You don’t have to hear chatter in order to avoid it. The article Chatter Control For The Rest Of Us, focuses on taking test cuts—listening and looking in order to find the chatter-free milling speeds that make it possible to take heavy depths of cut. While this test cutting works fine in moderation, plants using many tools on many different machines will need a more direct approach, or else the requirement to test every combination of machine, tool and toolholder could quickly add up to a lot of test cutting.
Researchers who study chatter in machining do have a more direct approach, which they use routinely. Their "tap test" involves sensors that are affixed to the tool while it is held in the spindle. A light blow from a sensitive hammer rings this setup like a bell, with electronic equipment interpreting the sensors’ measurements to graph the frequency response. This graph indicates all of the stable spindle speed values. No machining is required.
Even this approach has drawbacks, though. A shop has to acquire the testing equipment and become proficient in its use, or else the shop has to rely on an outside source for the testing—calling upon that source whenever a new tool or machine is added.
There is also the need to keep track of the results. The shop has to maintain a library of optimal parameters for all of the shop’s machine-and-tooling combinations, multiplied by all of the materials the shop wants to mill.
The effort may look daunting.
Tony Schmitz, an assistant professor with the University of Florida’s Machine Tool Research Center, thinks he knows a better way. The frequency response of a cutting tool by itself can be mathematically modeled, he says. So can the frequency response of a toolholder by itself. Reasonable assumptions can be made about the connections that hold this tool and holder in place. All that remains is the spindle.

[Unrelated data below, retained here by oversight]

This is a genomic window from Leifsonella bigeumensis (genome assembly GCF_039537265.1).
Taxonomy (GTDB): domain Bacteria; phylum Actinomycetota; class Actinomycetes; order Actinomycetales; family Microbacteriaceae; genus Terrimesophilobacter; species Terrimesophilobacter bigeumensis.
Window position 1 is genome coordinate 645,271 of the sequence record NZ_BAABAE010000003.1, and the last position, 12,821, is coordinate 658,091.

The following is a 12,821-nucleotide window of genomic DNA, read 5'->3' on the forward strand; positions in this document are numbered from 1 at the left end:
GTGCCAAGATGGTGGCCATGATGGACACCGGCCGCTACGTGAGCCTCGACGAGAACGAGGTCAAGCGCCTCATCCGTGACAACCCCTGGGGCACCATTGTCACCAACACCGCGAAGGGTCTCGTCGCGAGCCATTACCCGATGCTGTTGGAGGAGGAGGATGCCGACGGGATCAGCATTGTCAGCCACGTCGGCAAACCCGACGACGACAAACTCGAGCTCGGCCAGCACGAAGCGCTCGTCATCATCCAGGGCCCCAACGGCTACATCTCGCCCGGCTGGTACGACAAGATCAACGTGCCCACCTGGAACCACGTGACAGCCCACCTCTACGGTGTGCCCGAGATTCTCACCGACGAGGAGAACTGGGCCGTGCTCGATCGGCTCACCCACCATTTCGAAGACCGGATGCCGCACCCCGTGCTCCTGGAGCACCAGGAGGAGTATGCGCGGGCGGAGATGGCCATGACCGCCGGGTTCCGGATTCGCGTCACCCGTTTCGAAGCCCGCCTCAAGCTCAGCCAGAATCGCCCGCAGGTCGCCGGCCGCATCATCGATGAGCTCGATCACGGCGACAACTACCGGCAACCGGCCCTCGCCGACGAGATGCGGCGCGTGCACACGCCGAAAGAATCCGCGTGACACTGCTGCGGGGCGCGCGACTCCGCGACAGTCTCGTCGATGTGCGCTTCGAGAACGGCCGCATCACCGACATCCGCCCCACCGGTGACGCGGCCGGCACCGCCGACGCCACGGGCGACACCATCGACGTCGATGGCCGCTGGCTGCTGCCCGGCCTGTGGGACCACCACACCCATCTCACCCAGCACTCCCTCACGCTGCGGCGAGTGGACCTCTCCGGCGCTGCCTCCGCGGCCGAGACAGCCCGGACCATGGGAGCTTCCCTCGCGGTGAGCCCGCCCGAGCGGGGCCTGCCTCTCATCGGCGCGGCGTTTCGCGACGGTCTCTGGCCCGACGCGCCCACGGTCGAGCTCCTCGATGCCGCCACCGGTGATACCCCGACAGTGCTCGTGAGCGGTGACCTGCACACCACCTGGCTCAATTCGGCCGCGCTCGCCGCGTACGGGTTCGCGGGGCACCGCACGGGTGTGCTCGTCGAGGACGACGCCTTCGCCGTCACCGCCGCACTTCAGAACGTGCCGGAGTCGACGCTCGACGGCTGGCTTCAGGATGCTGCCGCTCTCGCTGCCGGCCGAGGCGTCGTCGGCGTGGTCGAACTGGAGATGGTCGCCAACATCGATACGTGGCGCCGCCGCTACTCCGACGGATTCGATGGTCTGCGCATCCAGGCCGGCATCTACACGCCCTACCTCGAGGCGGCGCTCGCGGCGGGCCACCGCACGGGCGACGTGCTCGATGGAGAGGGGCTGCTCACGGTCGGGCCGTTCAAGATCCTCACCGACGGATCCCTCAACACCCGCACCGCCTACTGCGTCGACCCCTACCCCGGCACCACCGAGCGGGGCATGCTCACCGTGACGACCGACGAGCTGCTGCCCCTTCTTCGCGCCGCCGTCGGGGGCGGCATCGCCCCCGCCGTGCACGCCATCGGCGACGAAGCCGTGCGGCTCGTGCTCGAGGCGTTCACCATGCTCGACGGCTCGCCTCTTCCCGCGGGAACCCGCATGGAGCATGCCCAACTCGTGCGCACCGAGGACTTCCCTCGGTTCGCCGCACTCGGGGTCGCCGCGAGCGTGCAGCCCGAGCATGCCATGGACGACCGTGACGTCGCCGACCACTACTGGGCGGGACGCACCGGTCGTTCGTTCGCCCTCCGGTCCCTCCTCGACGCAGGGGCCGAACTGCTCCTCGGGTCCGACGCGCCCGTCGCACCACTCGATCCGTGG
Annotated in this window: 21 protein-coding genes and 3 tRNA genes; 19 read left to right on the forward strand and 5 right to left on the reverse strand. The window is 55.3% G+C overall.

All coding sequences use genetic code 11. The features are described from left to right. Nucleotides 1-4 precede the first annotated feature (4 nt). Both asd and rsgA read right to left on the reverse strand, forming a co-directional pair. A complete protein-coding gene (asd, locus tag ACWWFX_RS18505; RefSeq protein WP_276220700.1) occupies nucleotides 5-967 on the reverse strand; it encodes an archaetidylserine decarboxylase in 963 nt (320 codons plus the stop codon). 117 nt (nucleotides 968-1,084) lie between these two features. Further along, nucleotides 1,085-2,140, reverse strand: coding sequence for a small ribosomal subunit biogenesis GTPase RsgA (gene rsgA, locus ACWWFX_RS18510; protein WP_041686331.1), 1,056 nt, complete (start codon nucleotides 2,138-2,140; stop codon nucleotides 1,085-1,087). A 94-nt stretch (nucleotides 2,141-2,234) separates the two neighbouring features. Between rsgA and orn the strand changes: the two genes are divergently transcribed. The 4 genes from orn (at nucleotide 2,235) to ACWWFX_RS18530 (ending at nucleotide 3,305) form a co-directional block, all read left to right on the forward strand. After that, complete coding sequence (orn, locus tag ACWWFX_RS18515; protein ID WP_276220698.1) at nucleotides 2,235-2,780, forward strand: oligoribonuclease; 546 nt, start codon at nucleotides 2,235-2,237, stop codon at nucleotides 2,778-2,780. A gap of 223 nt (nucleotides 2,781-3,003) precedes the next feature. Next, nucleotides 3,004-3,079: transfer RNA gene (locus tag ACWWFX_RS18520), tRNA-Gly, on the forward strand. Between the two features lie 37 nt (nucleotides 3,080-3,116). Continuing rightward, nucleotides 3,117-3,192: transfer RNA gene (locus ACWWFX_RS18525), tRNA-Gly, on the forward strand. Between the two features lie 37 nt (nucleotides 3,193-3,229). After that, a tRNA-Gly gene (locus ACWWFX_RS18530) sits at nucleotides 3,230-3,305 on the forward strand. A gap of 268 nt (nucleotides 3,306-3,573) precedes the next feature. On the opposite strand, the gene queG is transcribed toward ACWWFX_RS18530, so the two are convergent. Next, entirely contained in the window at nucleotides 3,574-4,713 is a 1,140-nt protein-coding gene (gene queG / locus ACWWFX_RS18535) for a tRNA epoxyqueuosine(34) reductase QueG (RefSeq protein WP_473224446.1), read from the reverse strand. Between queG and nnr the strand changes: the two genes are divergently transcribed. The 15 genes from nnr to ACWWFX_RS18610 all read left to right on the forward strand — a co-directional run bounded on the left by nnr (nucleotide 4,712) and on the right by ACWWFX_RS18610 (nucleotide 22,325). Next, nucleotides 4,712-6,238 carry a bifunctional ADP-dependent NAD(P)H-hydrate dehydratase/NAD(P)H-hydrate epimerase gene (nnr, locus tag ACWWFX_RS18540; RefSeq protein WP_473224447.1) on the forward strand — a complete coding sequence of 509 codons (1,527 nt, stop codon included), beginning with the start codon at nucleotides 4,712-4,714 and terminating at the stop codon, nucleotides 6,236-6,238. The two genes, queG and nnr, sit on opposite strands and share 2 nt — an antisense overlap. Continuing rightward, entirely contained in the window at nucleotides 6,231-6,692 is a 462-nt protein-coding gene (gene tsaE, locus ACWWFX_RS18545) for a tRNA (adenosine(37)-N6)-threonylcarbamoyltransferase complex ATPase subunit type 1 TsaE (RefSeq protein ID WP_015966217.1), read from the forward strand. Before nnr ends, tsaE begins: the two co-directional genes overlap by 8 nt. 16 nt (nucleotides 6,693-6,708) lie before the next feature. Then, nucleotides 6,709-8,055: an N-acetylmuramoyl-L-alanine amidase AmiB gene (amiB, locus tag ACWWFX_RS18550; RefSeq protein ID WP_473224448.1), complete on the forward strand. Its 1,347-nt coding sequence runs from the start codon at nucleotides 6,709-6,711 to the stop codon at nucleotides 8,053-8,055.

From a practical standpoint, this cannot be modeled mathematically. The spindle is a complex system with significant variations from one design to another. But that’s OK, he says. If the spindle by itself can be tap tested just one time—that is, not once for every tooling combination, but just one time—then the frequency response of this spindle can be added to the modeled elements. A software utility could perform the addition. As a result, a CNC programmer could simply select a tool and holder from pre-existing menus in order to obtain the optimal speeds for the machining center that the programmer wants to use.
A utility that works like this now exists. It can be accessed through the University of Florida’s Web site at highspeedmachining.mae.ufl.edu. The utility not only recommends spindle speeds, but also asks for information about the workpiece material so it can recommend depths of cut as well. Visitors to the site can try different tool characteristics to see how they affect a spindle’s stable machining parameters.
What the utility cannot do is what you really want it to do. It cannot tell you what speeds to use in your own particular process. That’s because the data for your spindles are not in the system.
Dr. Schmitz hopes to see this utility commercialized. If use of the utility is one day sold for practical use, then providing the initial tap test that captures the user’s spindle data would somehow be part of the package, he says.
A related utility on the same Web site actually takes the analysis a step further. Even among those shops that know how to realize chatter-free speeds in milling, many fail to appreciate that a tool that is milling quietly may still be vibrating in a significant way. Machining accuracy might be compromised even if the cut is highly productive. Therefore, a companion utility called "GatorMill" (after the University of Florida mascot) predicts the force and vibration that the tool will experience during a particular milling operation.